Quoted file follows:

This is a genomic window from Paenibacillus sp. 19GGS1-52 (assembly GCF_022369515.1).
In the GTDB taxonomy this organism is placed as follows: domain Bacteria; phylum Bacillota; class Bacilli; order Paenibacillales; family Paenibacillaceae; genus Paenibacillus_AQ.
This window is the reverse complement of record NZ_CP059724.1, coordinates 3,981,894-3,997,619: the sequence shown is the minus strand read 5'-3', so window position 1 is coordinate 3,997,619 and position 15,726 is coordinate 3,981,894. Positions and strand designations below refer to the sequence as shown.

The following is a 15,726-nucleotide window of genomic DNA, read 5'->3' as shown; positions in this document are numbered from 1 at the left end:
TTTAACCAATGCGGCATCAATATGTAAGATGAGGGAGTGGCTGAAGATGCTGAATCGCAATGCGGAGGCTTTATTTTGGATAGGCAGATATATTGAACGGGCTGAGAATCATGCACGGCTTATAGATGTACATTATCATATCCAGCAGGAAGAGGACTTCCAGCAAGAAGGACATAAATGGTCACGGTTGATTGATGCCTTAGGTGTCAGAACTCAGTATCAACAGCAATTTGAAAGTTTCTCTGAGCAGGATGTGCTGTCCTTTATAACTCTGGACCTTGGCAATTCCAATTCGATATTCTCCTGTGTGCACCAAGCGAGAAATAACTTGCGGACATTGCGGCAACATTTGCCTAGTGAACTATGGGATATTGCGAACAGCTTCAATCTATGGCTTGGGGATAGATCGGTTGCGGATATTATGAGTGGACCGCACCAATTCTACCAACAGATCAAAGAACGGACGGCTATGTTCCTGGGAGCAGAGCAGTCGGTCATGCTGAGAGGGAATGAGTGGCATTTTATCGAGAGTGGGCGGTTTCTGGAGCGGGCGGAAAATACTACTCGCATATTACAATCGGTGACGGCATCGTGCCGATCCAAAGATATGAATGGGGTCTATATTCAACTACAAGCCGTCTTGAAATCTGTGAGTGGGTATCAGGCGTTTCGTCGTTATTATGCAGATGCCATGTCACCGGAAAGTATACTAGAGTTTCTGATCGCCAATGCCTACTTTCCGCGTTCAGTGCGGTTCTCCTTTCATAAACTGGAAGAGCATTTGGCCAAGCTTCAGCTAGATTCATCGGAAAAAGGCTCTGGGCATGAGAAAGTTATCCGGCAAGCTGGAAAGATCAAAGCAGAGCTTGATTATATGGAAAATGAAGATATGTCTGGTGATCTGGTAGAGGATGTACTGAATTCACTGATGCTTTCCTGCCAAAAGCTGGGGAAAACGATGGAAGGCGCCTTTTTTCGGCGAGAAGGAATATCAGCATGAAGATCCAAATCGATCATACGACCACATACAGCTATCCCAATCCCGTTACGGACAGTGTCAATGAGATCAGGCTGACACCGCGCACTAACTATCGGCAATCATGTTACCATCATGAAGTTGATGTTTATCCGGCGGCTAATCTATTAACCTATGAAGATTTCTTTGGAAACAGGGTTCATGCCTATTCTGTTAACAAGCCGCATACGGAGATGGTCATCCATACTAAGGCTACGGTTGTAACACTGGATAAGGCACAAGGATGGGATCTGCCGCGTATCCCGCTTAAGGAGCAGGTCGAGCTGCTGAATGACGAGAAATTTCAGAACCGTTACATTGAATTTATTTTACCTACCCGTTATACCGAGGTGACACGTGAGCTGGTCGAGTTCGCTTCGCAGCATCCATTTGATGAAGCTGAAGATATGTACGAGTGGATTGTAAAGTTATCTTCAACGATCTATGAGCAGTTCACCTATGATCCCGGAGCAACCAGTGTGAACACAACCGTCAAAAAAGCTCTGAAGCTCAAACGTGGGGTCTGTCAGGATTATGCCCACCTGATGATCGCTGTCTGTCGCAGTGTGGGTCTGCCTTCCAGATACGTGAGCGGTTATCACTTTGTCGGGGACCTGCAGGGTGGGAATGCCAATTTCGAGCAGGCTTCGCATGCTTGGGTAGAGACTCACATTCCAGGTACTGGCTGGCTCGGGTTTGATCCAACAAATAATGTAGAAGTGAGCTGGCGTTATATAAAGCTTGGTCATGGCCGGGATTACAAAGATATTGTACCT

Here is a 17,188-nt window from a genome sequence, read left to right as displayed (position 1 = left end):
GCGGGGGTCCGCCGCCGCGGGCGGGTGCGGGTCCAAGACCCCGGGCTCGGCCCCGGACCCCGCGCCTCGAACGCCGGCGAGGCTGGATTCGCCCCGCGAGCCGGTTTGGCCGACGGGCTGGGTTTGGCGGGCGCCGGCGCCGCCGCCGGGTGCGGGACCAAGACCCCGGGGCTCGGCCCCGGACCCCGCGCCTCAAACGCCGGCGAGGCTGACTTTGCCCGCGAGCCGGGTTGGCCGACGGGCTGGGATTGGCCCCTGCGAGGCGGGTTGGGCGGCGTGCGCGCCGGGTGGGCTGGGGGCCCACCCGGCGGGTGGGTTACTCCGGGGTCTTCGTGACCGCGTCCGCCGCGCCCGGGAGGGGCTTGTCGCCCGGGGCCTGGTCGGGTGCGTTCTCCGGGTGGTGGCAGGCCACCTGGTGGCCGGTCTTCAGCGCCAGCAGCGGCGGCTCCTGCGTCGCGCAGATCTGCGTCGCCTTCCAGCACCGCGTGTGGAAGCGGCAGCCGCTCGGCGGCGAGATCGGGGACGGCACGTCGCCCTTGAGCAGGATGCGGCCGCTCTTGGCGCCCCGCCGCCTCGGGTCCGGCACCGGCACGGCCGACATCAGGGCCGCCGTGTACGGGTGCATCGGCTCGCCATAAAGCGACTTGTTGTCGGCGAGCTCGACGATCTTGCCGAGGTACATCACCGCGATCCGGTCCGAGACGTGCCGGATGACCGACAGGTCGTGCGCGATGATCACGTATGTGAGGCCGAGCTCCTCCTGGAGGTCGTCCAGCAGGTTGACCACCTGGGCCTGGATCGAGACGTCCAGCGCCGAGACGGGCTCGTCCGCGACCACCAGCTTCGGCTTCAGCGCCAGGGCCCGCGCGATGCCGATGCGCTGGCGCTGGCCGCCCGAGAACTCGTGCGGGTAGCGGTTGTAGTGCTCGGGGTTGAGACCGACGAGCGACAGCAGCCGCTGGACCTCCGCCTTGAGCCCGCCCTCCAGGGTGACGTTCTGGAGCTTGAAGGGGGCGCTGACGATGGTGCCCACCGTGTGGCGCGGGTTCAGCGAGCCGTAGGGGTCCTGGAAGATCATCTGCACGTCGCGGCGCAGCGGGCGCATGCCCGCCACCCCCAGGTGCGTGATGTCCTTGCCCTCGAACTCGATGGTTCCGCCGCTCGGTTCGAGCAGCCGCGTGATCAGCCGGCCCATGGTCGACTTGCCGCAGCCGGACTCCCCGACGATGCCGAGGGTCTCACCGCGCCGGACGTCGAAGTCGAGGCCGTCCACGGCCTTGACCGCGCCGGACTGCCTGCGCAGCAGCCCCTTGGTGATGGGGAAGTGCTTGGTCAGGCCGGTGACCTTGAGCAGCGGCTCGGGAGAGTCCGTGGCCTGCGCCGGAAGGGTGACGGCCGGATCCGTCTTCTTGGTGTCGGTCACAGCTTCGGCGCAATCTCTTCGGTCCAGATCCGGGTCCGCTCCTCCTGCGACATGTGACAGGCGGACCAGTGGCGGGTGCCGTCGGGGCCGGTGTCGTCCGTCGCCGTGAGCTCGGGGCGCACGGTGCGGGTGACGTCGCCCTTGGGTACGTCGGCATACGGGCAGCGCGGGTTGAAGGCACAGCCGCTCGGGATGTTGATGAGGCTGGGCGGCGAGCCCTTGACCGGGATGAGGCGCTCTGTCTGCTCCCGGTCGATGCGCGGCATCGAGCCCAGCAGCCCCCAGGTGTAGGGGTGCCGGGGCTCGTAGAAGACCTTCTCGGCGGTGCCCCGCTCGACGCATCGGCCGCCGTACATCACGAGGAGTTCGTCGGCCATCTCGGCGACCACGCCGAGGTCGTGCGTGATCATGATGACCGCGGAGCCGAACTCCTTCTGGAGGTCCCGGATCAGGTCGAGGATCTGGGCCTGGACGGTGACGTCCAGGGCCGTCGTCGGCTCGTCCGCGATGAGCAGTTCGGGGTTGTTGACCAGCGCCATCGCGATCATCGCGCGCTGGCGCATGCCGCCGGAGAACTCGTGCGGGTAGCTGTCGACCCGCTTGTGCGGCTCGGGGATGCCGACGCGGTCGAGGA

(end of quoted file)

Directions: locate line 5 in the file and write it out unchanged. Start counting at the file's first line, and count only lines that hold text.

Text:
TTTAACCAATGCGGCATCAATATGTAAGATGAGGGAGTGGCTGAAGATGCTGAATCGCAATGCGGAGGCTTTATTTTGGATAGGCAGATATATTGAACGGGCTGAGAATCATGCACGGCTTATAGATGTACATTATCATATCCAGCAGGAAGAGGACTTCCAGCAAGAAGGACATAAATGGTCACGGTTGATTGATGCCTTAGGTGTCAGAACTCAGTATCAACAGCAATTTGAAAGTTTCTCTGAGCAGGATGTGCTGTCCTTTATAACTCTGGACCTTGGCAATTCCAATTCGATATTCTCCTGTGTGCACCAAGCGAGAAATAACTTGCGGACATTGCGGCAACATTTGCCTAGTGAACTATGGGATATTGCGAACAGCTTCAATCTATGGCTTGGGGATAGATCGGTTGCGGATATTATGAGTGGACCGCACCAATTCTACCAACAGATCAAAGAACGGACGGCTATGTTCCTGGGAGCAGAGCAGTCGGTCATGCTGAGAGGGAATGAGTGGCATTTTATCGAGAGTGGGCGGTTTCTGGAGCGGGCGGAAAATACTACTCGCATATTACAATCGGTGACGGCATCGTGCCGATCCAAAGATATGAATGGGGTCTATATTCAACTACAAGCCGTCTTGAAATCTGTGAGTGGGTATCAGGCGTTTCGTCGTTATTATGCAGATGCCATGTCACCGGAAAGTATACTAGAGTTTCTGATCGCCAATGCCTACTTTCCGCGTTCAGTGCGGTTCTCCTTTCATAAACTGGAAGAGCATTTGGCCAAGCTTCAGCTAGATTCATCGGAAAAAGGCTCTGGGCATGAGAAAGTTATCCGGCAAGCTGGAAAGATCAAAGCAGAGCTTGATTATATGGAAAATGAAGATATGTCTGGTGATCTGGTAGAGGATGTACTGAATTCACTGATGCTTTCCTGCCAAAAGCTGGGGAAAACGATGGAAGGCGCCTTTTTTCGGCGAGAAGGAATATCAGCATGAAGATCCAAATCGATCATACGACCACATACAGCTATCCCAATCCCGTTACGGACAGTGTCAATGAGATCAGGCTGACACCGCGCACTAACTATCGGCAATCATGTTACCATCATGAAGTTGATGTTTATCCGGCGGCTAATCTATTAACCTATGAAGATTTCTTTGGAAACAGGGTTCATGCCTATTCTGTTAACAAGCCGCATACGGAGATGGTCATCCATACTAAGGCTACGGTTGTAACACTGGATAAGGCACAAGGATGGGATCTGCCGCGTATCCCGCTTAAGGAGCAGGTCGAGCTGCTGAATGACGAGAAATTTCAGAACCGTTACATTGAATTTATTTTACCTACCCGTTATACCGAGGTGACACGTGAGCTGGTCGAGTTCGCTTCGCAGCATCCATTTGATGAAGCTGAAGATATGTACGAGTGGATTGTAAAGTTATCTTCAACGATCTATGAGCAGTTCACCTATGATCCCGGAGCAACCAGTGTGAACACAACCGTCAAAAAAGCTCTGAAGCTCAAACGTGGGGTCTGTCAGGATTATGCCCACCTGATGATCGCTGTCTGTCGCAGTGTGGGTCTGCCTTCCAGATACGTGAGCGGTTATCACTTTGTCGGGGACCTGCAGGGTGGGAATGCCAATTTCGAGCAGGCTTCGCATGCTTGGGTAGAGACTCACATTCCAGGTACTGGCTGGCTCGGGTTTGATCCAACAAATAATGTAGAAGTGAGCTGGCGTTATATAAAGCTTGGTCATGGCCGGGATTACAAAGATATTGTACCT